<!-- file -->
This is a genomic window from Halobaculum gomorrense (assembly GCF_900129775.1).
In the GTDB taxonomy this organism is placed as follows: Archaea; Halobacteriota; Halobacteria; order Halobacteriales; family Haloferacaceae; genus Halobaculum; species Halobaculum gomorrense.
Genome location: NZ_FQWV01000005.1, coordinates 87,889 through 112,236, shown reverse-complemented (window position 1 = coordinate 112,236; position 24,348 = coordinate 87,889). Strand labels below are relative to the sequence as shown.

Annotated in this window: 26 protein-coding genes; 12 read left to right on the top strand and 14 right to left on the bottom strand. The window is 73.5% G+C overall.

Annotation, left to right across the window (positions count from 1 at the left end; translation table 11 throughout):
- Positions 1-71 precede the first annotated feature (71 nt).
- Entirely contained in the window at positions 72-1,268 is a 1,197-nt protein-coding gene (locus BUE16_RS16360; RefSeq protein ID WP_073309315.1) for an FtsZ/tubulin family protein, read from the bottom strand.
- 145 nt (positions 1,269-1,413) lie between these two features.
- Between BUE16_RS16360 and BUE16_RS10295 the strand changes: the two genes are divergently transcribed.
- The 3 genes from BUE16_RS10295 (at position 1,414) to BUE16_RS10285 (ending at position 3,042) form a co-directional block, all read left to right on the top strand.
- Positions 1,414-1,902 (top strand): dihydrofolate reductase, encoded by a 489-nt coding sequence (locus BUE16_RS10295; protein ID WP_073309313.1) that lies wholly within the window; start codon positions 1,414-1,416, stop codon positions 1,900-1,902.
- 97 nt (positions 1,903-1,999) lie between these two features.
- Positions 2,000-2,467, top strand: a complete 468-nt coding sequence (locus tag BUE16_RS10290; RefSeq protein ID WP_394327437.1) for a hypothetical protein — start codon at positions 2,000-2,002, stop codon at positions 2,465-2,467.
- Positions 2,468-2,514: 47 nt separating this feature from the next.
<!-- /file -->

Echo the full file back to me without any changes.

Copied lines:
This is a genomic window from Halobaculum gomorrense (assembly GCF_900129775.1).
In the GTDB taxonomy this organism is placed as follows: Archaea; Halobacteriota; Halobacteria; order Halobacteriales; family Haloferacaceae; genus Halobaculum; species Halobaculum gomorrense.
Genome location: NZ_FQWV01000005.1, coordinates 87,889 through 112,236, shown reverse-complemented (window position 1 = coordinate 112,236; position 24,348 = coordinate 87,889). Strand labels below are relative to the sequence as shown.

Annotated in this window: 26 protein-coding genes; 12 read left to right on the top strand and 14 right to left on the bottom strand. The window is 73.5% G+C overall.

Annotation, left to right across the window (positions count from 1 at the left end; translation table 11 throughout):
- Positions 1-71 precede the first annotated feature (71 nt).
- Entirely contained in the window at positions 72-1,268 is a 1,197-nt protein-coding gene (locus BUE16_RS16360; RefSeq protein ID WP_073309315.1) for an FtsZ/tubulin family protein, read from the bottom strand.
- 145 nt (positions 1,269-1,413) lie between these two features.
- Between BUE16_RS16360 and BUE16_RS10295 the strand changes: the two genes are divergently transcribed.
- The 3 genes from BUE16_RS10295 (at position 1,414) to BUE16_RS10285 (ending at position 3,042) form a co-directional block, all read left to right on the top strand.
- Positions 1,414-1,902 (top strand): dihydrofolate reductase, encoded by a 489-nt coding sequence (locus BUE16_RS10295; protein ID WP_073309313.1) that lies wholly within the window; start codon positions 1,414-1,416, stop codon positions 1,900-1,902.
- 97 nt (positions 1,903-1,999) lie between these two features.
- Positions 2,000-2,467, top strand: a complete 468-nt coding sequence (locus tag BUE16_RS10290; RefSeq protein ID WP_394327437.1) for a hypothetical protein — start codon at positions 2,000-2,002, stop codon at positions 2,465-2,467.
- Positions 2,468-2,514: 47 nt separating this feature from the next.